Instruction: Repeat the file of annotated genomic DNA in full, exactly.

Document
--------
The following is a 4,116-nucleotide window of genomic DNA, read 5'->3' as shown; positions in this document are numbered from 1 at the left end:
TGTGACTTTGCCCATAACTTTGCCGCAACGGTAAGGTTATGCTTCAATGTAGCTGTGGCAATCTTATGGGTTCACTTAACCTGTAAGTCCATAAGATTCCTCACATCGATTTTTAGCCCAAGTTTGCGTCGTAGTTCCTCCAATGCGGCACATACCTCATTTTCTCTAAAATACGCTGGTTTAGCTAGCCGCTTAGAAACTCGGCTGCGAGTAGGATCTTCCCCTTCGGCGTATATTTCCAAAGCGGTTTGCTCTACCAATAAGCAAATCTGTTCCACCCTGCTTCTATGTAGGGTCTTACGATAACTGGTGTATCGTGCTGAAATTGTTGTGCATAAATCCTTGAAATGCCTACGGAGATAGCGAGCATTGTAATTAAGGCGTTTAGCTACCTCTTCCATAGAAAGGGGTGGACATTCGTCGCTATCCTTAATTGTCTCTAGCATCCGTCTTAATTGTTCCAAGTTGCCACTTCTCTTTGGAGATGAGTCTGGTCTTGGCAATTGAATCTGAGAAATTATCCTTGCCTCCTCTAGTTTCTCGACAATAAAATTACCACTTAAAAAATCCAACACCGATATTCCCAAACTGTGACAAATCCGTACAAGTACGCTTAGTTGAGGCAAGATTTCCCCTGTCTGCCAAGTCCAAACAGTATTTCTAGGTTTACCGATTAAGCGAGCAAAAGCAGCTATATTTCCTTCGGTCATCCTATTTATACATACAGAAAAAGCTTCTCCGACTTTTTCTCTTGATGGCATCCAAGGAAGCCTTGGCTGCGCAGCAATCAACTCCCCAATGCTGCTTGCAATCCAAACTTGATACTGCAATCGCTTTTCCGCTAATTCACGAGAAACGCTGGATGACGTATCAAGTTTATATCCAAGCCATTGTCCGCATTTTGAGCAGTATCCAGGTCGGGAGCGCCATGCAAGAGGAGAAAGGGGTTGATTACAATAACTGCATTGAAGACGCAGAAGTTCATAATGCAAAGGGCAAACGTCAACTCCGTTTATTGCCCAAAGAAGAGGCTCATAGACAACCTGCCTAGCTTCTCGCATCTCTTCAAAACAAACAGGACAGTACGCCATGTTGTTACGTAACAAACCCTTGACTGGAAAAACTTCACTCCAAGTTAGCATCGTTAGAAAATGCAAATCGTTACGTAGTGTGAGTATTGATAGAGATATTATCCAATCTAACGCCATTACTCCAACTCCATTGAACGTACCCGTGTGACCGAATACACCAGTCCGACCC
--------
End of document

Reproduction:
The following is a 4,116-nucleotide window of genomic DNA, read 5'->3' as shown; positions in this document are numbered from 1 at the left end:
TGTGACTTTGCCCATAACTTTGCCGCAACGGTAAGGTTATGCTTCAATGTAGCTGTGGCAATCTTATGGGTTCACTTAACCTGTAAGTCCATAAGATTCCTCACATCGATTTTTAGCCCAAGTTTGCGTCGTAGTTCCTCCAATGCGGCACATACCTCATTTTCTCTAAAATACGCTGGTTTAGCTAGCCGCTTAGAAACTCGGCTGCGAGTAGGATCTTCCCCTTCGGCGTATATTTCCAAAGCGGTTTGCTCTACCAATAAGCAAATCTGTTCCACCCTGCTTCTATGTAGGGTCTTACGATAACTGGTGTATCGTGCTGAAATTGTTGTGCATAAATCCTTGAAATGCCTACGGAGATAGCGAGCATTGTAATTAAGGCGTTTAGCTACCTCTTCCATAGAAAGGGGTGGACATTCGTCGCTATCCTTAATTGTCTCTAGCATCCGTCTTAATTGTTCCAAGTTGCCACTTCTCTTTGGAGATGAGTCTGGTCTTGGCAATTGAATCTGAGAAATTATCCTTGCCTCCTCTAGTTTCTCGACAATAAAATTACCACTTAAAAAATCCAACACCGATATTCCCAAACTGTGACAAATCCGTACAAGTACGCTTAGTTGAGGCAAGATTTCCCCTGTCTGCCAAGTCCAAACAGTATTTCTAGGTTTACCGATTAAGCGAGCAAAAGCAGCTATATTTCCTTCGGTCATCCTATTTATACATACAGAAAAAGCTTCTCCGACTTTTTCTCTTGATGGCATCCAAGGAAGCCTTGGCTGCGCAGCAATCAACTCCCCAATGCTGCTTGCAATCCAAACTTGATACTGCAATCGCTTTTCCGCTAATTCACGAGAAACGCTGGATGACGTATCAAGTTTATATCCAAGCCATTGTCCGCATTTTGAGCAGTATCCAGGTCGGGAGCGCCATGCAAGAGGAGAAAGGGGTTGATTACAATAACTGCATTGAAGACGCAGAAGTTCATAATGCAAAGGGCAAACGTCAACTCCGTTTATTGCCCAAAGAAGAGGCTCATAGACAACCTGCCTAGCTTCTCGCATCTCTTCAAAACAAACAGGACAGTACGCCATGTTGTTACGTAACAAACCCTTGACTGGAAAAACTTCACTCCAAGTTAGCATCGTTAGAAAATGCAAATCGTTACGTAGTGTGAGTATTGATAGAGATATTATCCAATCTAACGCCATTACTCCAACTCCATTGAACGTACCCGTGTGACCGAATACACCAGTCCGACCC